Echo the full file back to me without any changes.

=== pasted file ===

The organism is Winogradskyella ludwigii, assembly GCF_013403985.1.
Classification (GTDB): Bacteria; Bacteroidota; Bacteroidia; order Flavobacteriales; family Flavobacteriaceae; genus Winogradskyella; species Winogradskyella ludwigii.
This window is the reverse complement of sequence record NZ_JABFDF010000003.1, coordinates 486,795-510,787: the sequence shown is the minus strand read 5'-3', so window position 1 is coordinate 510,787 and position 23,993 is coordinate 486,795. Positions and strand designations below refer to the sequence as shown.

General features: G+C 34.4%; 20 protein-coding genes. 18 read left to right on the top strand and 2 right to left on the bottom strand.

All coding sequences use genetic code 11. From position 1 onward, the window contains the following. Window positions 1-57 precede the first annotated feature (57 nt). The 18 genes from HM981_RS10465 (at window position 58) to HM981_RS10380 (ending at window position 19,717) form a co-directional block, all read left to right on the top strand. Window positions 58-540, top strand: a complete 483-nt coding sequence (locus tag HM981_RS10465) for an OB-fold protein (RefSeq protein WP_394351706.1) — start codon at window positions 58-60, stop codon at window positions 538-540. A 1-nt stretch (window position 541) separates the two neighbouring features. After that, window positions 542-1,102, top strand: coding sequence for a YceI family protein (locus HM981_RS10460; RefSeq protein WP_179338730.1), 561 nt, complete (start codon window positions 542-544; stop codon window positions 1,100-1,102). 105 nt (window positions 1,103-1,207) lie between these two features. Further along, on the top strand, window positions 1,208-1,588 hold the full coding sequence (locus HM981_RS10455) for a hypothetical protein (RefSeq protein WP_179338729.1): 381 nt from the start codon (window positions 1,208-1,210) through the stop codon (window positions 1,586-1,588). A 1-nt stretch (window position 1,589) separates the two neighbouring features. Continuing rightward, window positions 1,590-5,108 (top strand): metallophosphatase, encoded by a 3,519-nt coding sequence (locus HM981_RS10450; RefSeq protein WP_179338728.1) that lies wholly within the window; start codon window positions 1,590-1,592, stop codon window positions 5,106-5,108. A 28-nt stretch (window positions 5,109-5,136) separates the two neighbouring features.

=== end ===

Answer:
The organism is Winogradskyella ludwigii, assembly GCF_013403985.1.
Classification (GTDB): Bacteria; Bacteroidota; Bacteroidia; order Flavobacteriales; family Flavobacteriaceae; genus Winogradskyella; species Winogradskyella ludwigii.
This window is the reverse complement of sequence record NZ_JABFDF010000003.1, coordinates 486,795-510,787: the sequence shown is the minus strand read 5'-3', so window position 1 is coordinate 510,787 and position 23,993 is coordinate 486,795. Positions and strand designations below refer to the sequence as shown.

General features: G+C 34.4%; 20 protein-coding genes. 18 read left to right on the top strand and 2 right to left on the bottom strand.

All coding sequences use genetic code 11. From position 1 onward, the window contains the following. Window positions 1-57 precede the first annotated feature (57 nt). The 18 genes from HM981_RS10465 (at window position 58) to HM981_RS10380 (ending at window position 19,717) form a co-directional block, all read left to right on the top strand. Window positions 58-540, top strand: a complete 483-nt coding sequence (locus tag HM981_RS10465) for an OB-fold protein (RefSeq protein WP_394351706.1) — start codon at window positions 58-60, stop codon at window positions 538-540. A 1-nt stretch (window position 541) separates the two neighbouring features. After that, window positions 542-1,102, top strand: coding sequence for a YceI family protein (locus HM981_RS10460; RefSeq protein WP_179338730.1), 561 nt, complete (start codon window positions 542-544; stop codon window positions 1,100-1,102). 105 nt (window positions 1,103-1,207) lie between these two features. Further along, on the top strand, window positions 1,208-1,588 hold the full coding sequence (locus HM981_RS10455) for a hypothetical protein (RefSeq protein WP_179338729.1): 381 nt from the start codon (window positions 1,208-1,210) through the stop codon (window positions 1,586-1,588). A 1-nt stretch (window position 1,589) separates the two neighbouring features. Continuing rightward, window positions 1,590-5,108 (top strand): metallophosphatase, encoded by a 3,519-nt coding sequence (locus HM981_RS10450; RefSeq protein WP_179338728.1) that lies wholly within the window; start codon window positions 1,590-1,592, stop codon window positions 5,106-5,108. A 28-nt stretch (window positions 5,109-5,136) separates the two neighbouring features.